There was a comparison made to Acadia Parish Schools. The parents, students and staff of that parish should be proud of their accomplishments, and I don't mean to belittle them. In fact, I have high regard for Superintendent Johnny Bourque. But let me point out that 61 percent of Lafayette's schools showed growth. And let's look at some other facts: 23 percent of Acadia's schools are 3-star schools, compared to 37 percent of Lafayette's schools; 35 percent of Acadia's schools are two-star schools, compared to 42 percent of Lafayette's schools. And, 31 percent of Acadia's schools are 1-star schools, compared to only 21 percent of Lafayette's schools. Neither district has any four star schools, nor any academically unacceptable schools.
Finally, I have no problem being held accountable for the hard work of our boys and girls, their parents and our teachers. I expect more from all of them, but I also am proud of what they have accomplished so far. I believe that supporting their work and keeping high expectations will have positive results. On the other hand, I do not believe that constantly focusing on the negative, or fabricating the negative, will help any child learn to read.
The Lafayette superintendent insists the budget is illegal and vows to fight on.
"I am not a scientist," Senate Republican Leader Mitch McConnell has said numerous times, a response that other members of his party have parroted.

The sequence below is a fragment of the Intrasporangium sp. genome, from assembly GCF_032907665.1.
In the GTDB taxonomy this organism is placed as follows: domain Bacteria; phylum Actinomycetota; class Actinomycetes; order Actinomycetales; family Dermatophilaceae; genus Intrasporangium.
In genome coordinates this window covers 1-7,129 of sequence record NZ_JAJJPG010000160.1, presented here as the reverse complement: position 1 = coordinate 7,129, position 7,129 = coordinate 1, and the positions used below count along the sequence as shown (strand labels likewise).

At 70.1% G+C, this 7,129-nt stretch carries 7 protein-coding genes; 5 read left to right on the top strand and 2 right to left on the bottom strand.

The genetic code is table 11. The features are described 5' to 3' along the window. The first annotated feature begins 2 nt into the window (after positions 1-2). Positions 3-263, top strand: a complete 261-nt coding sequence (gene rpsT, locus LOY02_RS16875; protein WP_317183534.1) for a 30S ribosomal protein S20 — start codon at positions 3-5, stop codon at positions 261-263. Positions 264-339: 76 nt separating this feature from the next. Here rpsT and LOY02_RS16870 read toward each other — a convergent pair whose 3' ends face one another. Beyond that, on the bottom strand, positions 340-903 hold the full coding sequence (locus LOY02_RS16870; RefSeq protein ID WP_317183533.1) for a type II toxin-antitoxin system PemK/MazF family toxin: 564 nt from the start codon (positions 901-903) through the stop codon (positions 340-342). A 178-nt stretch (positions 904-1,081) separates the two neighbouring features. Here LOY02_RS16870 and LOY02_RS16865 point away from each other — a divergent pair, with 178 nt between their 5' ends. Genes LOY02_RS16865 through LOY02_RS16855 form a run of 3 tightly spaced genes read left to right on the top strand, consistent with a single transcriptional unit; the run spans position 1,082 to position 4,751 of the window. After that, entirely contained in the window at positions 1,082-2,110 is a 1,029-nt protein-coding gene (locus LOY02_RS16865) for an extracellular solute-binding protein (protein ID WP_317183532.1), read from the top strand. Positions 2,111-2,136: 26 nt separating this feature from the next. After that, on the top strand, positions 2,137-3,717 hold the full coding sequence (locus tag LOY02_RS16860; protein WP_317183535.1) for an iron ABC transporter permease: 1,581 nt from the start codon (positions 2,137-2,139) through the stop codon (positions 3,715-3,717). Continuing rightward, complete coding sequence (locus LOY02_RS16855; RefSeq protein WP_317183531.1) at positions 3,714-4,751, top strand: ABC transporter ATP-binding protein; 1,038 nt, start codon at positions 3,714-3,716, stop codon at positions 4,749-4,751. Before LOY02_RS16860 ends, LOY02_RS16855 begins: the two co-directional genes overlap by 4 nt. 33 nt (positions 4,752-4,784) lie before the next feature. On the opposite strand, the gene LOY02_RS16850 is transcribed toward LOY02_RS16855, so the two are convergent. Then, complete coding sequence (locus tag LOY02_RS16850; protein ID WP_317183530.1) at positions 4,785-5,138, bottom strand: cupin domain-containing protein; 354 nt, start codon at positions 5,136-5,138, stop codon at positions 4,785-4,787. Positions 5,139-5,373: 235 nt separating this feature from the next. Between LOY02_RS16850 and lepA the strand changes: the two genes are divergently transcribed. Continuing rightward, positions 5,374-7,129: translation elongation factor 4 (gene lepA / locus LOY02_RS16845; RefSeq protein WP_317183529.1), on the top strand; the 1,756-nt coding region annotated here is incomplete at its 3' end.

Republicans are running strong races against endangered Democratic incumbents in states such as North Carolina, Colorado, Arkansas, Louisiana and Alaska. Republicans are also looking to replace retiring Democrats in Iowa and West Virginia with a GOP lawmaker.
Republican congressman Vance McAllister is trying to make up to Louisiana voters for getting too close to a married former employee.
You may not like all of “it,” but U.S. Sen. Mary Landrieu, unlike many of her colleagues, isn't sitting around twiddling her thumbs in Congress.
Saints safety Kenny Vaccaro says he "can't wait" to play against Green Bay quarterback Aaron Rodgers.
The heat keeps rising for Iberia Parish Sheriff Louis Ackal as a new slate of corruption allegations surfaced this week.
If opposing defenses sell out to stop the Packers' passing game, they risk being gashed by powerful running back Eddie Lacy, a New Orleans-area native.
At the horn the officiating crew trotted to the tunnel and left security personnel to clean up after them.
Friday's Blogs from the Bog!
Sign "ninjas" cleaning up clutter; NYC doctor positive for Ebola; Ferguson grand jury decision nears; and more national and international news for Friday, October 24, 2014.